4. Security. One would hope that it would be possible to play a game without endangering one's data, privacy, etc. So ideally a Web application should not be able to write to or read from the user's local system. Also, a connection between the Web site and the client should be secure, to prevent password theft and so forth.

  5. Multiple user support. This includes both the ability to handle an arbitrary number of single players playing multiple instances of the same game, and the ability to handle multiple players playing head-to-head in the same game.

  6. Game worthiness, interest, and playability. This has more to do with the skill of the programmer than the nature of his program. This is the first thing that the end user will notice, however, and we included it in our research of the state of Web gaming.


JavaScript is, according to the JavaScript white paper, "a compact, object-based scripting language for developing client-server Internet applications." In fact, it began life as LiveScript, a scripting language being developed by Netscape for Navigator. When Java became popular, Netscape and Sun reworked it to use some Java flow-control and expression syntax, renamed it JavaScript and incorporated it into Navigator.


This gave JavaScript an instant advantage of potential userbase, as Navigator version 2.0 or later and MSIE version 3 and later support it out of the box.

JavaScript is easy to program in, at least relative to more complicated object-oriented languages such as Java and C++. JavaScript is not truly object-oriented in that it does not involve inheritance or true classes, but rather supplies useful objects such as the document object and the image object for the programmer to use.

But JavaScript's single largest advantage is that anyone with a web page can put up a JavaScript application. This is because the script is interpreted on the fly by the browser, rather than being compiled code residing on the web server. This allows code to be included "inline", placed directly into a Web document, rather than referenced, which would require that the browser and the page author have access to a web server's executable files.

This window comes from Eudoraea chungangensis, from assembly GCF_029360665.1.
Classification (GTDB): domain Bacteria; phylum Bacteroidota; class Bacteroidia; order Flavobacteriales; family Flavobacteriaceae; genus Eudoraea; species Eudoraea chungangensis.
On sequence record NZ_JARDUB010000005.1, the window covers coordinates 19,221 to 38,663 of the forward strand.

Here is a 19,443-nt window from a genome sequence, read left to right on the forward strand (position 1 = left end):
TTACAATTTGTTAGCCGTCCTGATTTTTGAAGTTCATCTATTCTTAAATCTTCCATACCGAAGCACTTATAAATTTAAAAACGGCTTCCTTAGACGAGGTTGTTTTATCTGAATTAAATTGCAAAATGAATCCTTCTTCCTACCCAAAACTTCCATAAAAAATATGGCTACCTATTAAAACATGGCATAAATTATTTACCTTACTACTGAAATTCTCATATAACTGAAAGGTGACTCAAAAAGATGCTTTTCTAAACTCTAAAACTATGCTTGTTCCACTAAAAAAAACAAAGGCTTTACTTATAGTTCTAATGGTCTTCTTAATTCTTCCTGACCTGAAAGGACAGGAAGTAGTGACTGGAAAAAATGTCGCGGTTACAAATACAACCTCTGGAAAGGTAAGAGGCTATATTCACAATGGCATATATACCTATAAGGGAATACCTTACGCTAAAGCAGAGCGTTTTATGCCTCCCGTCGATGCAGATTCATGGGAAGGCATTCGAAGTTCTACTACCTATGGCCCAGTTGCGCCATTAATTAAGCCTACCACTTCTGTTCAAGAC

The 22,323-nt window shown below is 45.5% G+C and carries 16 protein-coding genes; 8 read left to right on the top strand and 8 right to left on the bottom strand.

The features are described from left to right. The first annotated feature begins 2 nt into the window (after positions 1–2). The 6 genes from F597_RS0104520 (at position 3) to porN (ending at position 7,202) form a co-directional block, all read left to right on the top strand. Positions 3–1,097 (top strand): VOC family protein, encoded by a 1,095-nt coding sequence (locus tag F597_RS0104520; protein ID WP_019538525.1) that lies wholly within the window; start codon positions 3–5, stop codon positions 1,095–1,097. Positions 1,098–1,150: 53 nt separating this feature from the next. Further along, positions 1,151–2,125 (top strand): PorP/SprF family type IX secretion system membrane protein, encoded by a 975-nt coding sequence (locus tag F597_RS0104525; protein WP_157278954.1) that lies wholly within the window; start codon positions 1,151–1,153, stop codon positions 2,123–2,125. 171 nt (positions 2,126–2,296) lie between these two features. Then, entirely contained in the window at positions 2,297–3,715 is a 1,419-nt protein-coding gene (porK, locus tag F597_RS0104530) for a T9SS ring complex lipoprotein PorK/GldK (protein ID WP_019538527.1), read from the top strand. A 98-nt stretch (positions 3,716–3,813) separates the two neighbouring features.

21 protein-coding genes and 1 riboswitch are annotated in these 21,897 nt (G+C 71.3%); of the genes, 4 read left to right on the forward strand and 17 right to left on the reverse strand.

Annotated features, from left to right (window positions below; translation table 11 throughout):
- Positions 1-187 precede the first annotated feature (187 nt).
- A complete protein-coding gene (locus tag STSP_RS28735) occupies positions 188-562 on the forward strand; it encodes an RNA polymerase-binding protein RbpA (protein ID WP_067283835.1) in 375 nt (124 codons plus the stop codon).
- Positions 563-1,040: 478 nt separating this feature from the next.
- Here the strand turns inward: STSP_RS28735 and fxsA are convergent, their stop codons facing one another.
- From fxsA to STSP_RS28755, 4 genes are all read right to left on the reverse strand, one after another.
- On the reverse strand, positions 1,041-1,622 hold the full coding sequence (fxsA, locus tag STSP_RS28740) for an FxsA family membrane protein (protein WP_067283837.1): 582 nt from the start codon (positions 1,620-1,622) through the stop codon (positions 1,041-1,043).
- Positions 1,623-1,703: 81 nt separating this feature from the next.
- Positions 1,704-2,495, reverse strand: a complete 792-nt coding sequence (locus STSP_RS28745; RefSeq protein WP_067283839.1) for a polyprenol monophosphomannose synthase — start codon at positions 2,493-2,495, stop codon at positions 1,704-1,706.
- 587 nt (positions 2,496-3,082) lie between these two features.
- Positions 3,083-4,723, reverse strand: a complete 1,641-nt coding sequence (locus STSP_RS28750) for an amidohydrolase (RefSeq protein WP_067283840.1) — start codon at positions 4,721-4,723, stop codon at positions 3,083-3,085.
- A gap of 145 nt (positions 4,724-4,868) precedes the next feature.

As mentioned before, JavaScript is interpreted rather than compiled. This results in slower performance.

We also mentioned before the advantages conferred by the fact that JavaScript is not a true object- oriented language. This also has some disadvantages, of course. The programmer cannot create new objects, or extend existing objects. If he could, he could also distribute that code; as it is, there is no extant body of object-oriented classes and objects which the programmer can use for himself.

Case Studies

The INCREDIBLE JavaScript Maze Game ( http://www.tisny.com/js_maze.html ) is the sort of game that many JavaScript programmers find to be the height of what they are able to do within the language's framework. It's a simple text-based game, using a form input field for output, with iffy redraw capabilities and a clunky interface (notice the four buttons).

A better game is Dr. Clue's Netris ( http://www.cnw.com/drclue/tetris/tetris.htm ). With a great deal of code, the author has managed to incorporate moving pieces and an incrementing score. Note that the pieces are still controlled by buttons, which is a weaker alternative to keystroke control -- and the down button doesn't do anything. This game runs quite slowly, too... but it's about the best JavaScript game out there.


ActiveX is "a set of technologies that enable software components to interact with one another in a network environment, regardless of the languages in which they were created. ActiveX is built on a Component Object Model (COM) and leverages 5+ years of Microsoft investment." (Microsoft web page). ActiveX is the heir apparent to OLE and OLE control (OCX) architectures.


Since ActiveX is based on existing OLE and OCX technology, migration of existing OLE and OCX objects is quickly feasible. This provides a wealth of existing code for usage on the Web. As well as the code, there are any number of OLE/OCX programmers whose expertise is therefore instantly applicable.